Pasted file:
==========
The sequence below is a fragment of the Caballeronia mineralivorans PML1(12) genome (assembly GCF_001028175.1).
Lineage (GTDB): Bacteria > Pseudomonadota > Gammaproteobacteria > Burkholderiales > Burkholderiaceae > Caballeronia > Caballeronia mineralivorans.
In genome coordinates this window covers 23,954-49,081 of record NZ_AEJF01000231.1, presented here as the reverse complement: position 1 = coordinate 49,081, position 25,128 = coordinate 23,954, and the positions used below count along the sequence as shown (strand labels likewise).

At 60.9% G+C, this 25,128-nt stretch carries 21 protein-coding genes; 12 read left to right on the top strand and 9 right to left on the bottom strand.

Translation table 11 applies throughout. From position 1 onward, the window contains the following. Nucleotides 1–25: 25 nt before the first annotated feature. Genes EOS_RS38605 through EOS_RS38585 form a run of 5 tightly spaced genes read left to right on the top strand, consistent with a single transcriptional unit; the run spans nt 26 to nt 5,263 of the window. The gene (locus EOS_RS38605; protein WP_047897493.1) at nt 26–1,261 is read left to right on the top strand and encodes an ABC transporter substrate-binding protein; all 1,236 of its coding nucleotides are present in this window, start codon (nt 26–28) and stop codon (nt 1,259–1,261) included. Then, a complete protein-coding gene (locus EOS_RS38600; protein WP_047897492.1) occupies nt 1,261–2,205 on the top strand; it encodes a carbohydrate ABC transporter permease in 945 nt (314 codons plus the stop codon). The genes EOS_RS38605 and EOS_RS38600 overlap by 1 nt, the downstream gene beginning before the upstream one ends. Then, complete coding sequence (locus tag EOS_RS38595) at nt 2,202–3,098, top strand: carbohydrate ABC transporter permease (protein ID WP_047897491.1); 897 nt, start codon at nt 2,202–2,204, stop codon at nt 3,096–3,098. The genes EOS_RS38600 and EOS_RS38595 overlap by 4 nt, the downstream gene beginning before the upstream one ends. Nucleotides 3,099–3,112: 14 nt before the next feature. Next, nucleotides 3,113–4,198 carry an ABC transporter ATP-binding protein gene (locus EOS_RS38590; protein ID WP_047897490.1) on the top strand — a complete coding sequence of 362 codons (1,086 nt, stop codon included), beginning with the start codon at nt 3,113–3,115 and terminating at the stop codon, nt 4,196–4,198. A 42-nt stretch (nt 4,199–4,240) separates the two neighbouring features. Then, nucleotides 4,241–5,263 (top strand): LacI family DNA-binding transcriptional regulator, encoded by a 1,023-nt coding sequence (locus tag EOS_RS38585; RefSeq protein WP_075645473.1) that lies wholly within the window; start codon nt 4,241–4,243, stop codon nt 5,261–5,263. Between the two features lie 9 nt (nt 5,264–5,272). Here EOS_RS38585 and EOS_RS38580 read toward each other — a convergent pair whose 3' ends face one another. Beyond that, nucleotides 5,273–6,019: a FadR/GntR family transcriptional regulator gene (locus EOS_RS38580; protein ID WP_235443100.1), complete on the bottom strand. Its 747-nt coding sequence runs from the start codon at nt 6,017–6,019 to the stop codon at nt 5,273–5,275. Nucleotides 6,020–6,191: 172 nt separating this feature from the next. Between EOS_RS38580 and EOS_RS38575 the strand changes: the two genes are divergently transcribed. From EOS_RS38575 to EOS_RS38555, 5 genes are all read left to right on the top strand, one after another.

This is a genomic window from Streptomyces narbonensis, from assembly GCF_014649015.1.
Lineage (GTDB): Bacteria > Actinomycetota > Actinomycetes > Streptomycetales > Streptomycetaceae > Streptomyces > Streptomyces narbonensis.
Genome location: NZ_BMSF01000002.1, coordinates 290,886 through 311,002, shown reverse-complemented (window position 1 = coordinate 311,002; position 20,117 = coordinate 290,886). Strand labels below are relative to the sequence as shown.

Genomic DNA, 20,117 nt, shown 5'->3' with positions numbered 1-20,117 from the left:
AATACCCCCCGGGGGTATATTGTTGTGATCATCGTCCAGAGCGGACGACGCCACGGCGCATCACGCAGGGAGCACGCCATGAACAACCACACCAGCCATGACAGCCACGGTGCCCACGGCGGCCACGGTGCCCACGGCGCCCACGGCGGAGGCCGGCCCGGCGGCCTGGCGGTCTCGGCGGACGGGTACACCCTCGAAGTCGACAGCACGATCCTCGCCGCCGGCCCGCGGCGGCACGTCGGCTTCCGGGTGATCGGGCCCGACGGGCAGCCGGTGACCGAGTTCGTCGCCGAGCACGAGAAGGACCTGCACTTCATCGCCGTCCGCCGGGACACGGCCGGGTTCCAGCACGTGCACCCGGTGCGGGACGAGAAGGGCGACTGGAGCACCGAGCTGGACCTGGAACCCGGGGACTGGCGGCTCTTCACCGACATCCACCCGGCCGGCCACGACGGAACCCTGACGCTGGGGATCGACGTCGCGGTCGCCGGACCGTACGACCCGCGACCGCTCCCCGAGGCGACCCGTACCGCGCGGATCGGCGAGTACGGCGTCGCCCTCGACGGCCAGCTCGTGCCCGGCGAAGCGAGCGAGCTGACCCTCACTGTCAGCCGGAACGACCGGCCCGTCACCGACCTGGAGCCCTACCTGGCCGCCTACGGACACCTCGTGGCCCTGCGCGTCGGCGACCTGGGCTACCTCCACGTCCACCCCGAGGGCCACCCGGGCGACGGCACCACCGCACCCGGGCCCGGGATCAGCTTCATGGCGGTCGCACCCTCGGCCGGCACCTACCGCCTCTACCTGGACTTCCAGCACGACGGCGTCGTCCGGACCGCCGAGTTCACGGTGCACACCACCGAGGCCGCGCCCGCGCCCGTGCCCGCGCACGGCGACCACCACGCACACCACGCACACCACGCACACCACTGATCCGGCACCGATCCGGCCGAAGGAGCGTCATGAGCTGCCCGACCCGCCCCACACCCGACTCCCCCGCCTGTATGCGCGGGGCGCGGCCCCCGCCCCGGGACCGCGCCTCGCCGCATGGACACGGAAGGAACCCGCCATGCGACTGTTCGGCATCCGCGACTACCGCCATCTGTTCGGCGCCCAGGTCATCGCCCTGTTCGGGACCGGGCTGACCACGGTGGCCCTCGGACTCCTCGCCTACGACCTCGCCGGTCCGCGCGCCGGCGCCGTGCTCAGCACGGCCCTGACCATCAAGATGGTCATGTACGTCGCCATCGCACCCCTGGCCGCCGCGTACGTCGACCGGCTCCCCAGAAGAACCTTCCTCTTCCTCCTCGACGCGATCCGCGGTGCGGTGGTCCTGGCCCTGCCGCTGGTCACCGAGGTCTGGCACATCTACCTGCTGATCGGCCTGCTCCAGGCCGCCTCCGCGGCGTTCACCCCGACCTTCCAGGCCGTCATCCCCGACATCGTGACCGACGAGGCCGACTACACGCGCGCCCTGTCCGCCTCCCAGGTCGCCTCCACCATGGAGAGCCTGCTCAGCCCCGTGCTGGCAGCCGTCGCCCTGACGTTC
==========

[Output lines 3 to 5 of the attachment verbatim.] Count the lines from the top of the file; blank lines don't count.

In genome coordinates this window covers 23,954-49,081 of record NZ_AEJF01000231.1, presented here as the reverse complement: position 1 = coordinate 49,081, position 25,128 = coordinate 23,954, and the positions used below count along the sequence as shown (strand labels likewise).

At 60.9% G+C, this 25,128-nt stretch carries 21 protein-coding genes; 12 read left to right on the top strand and 9 right to left on the bottom strand.

Translation table 11 applies throughout. From position 1 onward, the window contains the following. Nucleotides 1–25: 25 nt before the first annotated feature. Genes EOS_RS38605 through EOS_RS38585 form a run of 5 tightly spaced genes read left to right on the top strand, consistent with a single transcriptional unit; the run spans nt 26 to nt 5,263 of the window. The gene (locus EOS_RS38605; protein WP_047897493.1) at nt 26–1,261 is read left to right on the top strand and encodes an ABC transporter substrate-binding protein; all 1,236 of its coding nucleotides are present in this window, start codon (nt 26–28) and stop codon (nt 1,259–1,261) included. Then, a complete protein-coding gene (locus EOS_RS38600; protein WP_047897492.1) occupies nt 1,261–2,205 on the top strand; it encodes a carbohydrate ABC transporter permease in 945 nt (314 codons plus the stop codon). The genes EOS_RS38605 and EOS_RS38600 overlap by 1 nt, the downstream gene beginning before the upstream one ends. Then, complete coding sequence (locus tag EOS_RS38595) at nt 2,202–3,098, top strand: carbohydrate ABC transporter permease (protein ID WP_047897491.1); 897 nt, start codon at nt 2,202–2,204, stop codon at nt 3,096–3,098. The genes EOS_RS38600 and EOS_RS38595 overlap by 4 nt, the downstream gene beginning before the upstream one ends. Nucleotides 3,099–3,112: 14 nt before the next feature. Next, nucleotides 3,113–4,198 carry an ABC transporter ATP-binding protein gene (locus EOS_RS38590; protein ID WP_047897490.1) on the top strand — a complete coding sequence of 362 codons (1,086 nt, stop codon included), beginning with the start codon at nt 3,113–3,115 and terminating at the stop codon, nt 4,196–4,198. A 42-nt stretch (nt 4,199–4,240) separates the two neighbouring features. Then, nucleotides 4,241–5,263 (top strand): LacI family DNA-binding transcriptional regulator, encoded by a 1,023-nt coding sequence (locus tag EOS_RS38585; RefSeq protein WP_075645473.1) that lies wholly within the window; start codon nt 4,241–4,243, stop codon nt 5,261–5,263. Between the two features lie 9 nt (nt 5,264–5,272). Here EOS_RS38585 and EOS_RS38580 read toward each other — a convergent pair whose 3' ends face one another. Beyond that, nucleotides 5,273–6,019: a FadR/GntR family transcriptional regulator gene (locus EOS_RS38580; protein ID WP_235443100.1), complete on the bottom strand. Its 747-nt coding sequence runs from the start codon at nt 6,017–6,019 to the stop codon at nt 5,273–5,275. Nucleotides 6,020–6,191: 172 nt separating this feature from the next. Between EOS_RS38580 and EOS_RS38575 the strand changes: the two genes are divergently transcribed. From EOS_RS38575 to EOS_RS38555, 5 genes are all read left to right on the top strand, one after another.